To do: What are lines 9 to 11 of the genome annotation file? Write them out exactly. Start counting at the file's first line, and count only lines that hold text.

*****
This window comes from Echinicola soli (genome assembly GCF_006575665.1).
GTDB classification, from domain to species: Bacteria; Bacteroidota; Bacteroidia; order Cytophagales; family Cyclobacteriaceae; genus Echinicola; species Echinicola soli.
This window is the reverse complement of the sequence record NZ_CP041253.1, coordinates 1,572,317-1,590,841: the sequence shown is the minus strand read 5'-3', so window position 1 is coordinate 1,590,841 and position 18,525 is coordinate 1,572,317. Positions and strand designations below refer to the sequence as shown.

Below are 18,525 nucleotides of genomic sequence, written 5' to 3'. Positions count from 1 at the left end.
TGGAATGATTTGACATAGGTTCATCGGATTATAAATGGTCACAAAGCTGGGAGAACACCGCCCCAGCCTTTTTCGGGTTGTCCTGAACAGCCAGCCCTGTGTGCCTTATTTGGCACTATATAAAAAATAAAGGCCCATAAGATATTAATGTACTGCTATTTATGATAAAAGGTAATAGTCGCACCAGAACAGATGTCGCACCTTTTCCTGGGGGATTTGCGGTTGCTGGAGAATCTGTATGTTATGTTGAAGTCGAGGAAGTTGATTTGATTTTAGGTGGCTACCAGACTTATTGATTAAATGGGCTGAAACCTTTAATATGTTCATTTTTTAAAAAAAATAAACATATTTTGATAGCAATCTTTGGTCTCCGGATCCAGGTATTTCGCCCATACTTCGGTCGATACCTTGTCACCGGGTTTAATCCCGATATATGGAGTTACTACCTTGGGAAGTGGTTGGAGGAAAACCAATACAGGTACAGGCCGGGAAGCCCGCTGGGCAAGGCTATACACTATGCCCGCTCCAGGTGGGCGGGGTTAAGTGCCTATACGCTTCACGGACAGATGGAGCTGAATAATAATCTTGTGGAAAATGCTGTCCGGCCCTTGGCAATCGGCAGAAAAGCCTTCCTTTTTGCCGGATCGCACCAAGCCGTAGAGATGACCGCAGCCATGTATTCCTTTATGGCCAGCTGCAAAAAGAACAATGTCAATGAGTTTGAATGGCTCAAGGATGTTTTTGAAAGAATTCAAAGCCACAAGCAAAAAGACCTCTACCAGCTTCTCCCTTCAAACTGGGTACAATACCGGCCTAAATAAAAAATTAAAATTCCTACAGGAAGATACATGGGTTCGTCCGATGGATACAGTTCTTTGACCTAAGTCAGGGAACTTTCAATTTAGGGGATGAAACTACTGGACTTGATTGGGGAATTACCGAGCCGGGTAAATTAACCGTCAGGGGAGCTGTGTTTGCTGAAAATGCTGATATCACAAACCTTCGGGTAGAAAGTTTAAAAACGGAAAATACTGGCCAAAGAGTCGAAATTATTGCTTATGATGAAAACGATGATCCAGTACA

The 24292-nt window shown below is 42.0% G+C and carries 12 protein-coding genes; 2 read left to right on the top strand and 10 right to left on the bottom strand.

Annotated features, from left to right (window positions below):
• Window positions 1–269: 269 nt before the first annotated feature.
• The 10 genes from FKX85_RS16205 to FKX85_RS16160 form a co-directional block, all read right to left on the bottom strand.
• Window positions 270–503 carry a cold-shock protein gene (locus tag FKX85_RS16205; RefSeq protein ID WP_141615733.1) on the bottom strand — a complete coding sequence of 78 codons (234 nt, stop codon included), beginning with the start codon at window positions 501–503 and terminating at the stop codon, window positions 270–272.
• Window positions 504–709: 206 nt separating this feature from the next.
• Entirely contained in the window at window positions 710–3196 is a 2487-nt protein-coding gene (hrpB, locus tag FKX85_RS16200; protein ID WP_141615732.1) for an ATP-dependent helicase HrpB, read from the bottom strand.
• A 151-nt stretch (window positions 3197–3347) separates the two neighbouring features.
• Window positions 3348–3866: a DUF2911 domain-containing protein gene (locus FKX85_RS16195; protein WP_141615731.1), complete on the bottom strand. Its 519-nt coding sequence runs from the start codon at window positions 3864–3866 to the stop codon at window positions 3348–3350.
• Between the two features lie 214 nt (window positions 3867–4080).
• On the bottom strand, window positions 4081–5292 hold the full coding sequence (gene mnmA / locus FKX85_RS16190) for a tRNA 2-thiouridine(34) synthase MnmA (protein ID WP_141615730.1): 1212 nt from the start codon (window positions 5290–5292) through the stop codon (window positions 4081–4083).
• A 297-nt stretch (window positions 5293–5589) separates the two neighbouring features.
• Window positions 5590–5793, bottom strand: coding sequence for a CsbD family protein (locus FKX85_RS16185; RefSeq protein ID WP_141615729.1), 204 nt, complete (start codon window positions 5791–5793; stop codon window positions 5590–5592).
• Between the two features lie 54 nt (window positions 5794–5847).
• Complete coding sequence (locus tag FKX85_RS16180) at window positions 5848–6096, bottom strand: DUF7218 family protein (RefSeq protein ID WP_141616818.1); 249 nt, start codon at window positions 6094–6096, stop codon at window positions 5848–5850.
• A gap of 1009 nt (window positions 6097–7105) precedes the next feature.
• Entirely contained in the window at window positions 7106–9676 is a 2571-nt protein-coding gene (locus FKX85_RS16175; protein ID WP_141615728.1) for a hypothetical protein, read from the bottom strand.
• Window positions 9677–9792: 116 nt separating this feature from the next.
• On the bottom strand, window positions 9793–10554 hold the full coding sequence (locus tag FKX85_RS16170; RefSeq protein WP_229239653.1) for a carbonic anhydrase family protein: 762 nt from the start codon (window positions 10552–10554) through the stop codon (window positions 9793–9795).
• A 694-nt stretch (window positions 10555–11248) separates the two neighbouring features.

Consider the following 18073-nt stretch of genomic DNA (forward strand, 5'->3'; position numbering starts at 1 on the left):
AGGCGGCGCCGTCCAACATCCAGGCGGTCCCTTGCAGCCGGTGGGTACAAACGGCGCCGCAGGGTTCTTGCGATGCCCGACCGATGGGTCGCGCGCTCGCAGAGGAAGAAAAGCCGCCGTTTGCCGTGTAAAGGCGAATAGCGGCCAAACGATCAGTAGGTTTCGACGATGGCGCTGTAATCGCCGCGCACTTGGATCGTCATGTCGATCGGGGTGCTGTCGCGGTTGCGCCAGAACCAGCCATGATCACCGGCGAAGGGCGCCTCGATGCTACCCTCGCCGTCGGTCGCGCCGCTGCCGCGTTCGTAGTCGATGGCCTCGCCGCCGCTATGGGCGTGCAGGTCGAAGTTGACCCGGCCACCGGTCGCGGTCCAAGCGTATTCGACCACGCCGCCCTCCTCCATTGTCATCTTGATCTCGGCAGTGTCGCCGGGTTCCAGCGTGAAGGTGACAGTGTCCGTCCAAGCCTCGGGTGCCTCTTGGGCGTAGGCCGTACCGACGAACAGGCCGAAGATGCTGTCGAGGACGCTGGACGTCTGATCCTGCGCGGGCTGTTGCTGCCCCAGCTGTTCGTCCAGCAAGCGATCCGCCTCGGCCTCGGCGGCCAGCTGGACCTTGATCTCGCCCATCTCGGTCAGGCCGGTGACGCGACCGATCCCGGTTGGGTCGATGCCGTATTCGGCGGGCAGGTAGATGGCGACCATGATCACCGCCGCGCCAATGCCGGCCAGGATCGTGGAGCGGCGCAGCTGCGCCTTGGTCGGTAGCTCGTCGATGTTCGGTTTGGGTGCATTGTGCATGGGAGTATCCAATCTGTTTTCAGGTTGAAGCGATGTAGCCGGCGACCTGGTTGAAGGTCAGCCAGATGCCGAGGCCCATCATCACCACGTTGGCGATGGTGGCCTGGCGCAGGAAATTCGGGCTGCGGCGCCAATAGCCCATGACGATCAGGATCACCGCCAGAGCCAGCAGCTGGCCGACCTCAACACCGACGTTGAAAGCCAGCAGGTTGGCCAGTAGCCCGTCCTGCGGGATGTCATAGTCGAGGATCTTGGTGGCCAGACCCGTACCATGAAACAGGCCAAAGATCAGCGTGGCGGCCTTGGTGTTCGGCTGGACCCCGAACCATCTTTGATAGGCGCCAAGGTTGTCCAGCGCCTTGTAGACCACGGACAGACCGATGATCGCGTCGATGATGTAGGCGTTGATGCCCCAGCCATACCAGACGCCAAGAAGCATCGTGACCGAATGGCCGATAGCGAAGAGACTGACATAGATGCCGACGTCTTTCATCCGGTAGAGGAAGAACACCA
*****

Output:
• The 10 genes from FKX85_RS16205 to FKX85_RS16160 form a co-directional block, all read right to left on the bottom strand.
• Window positions 270–503 carry a cold-shock protein gene (locus tag FKX85_RS16205; RefSeq protein ID WP_141615733.1) on the bottom strand — a complete coding sequence of 78 codons (234 nt, stop codon included), beginning with the start codon at window positions 501–503 and terminating at the stop codon, window positions 270–272.
• Window positions 504–709: 206 nt separating this feature from the next.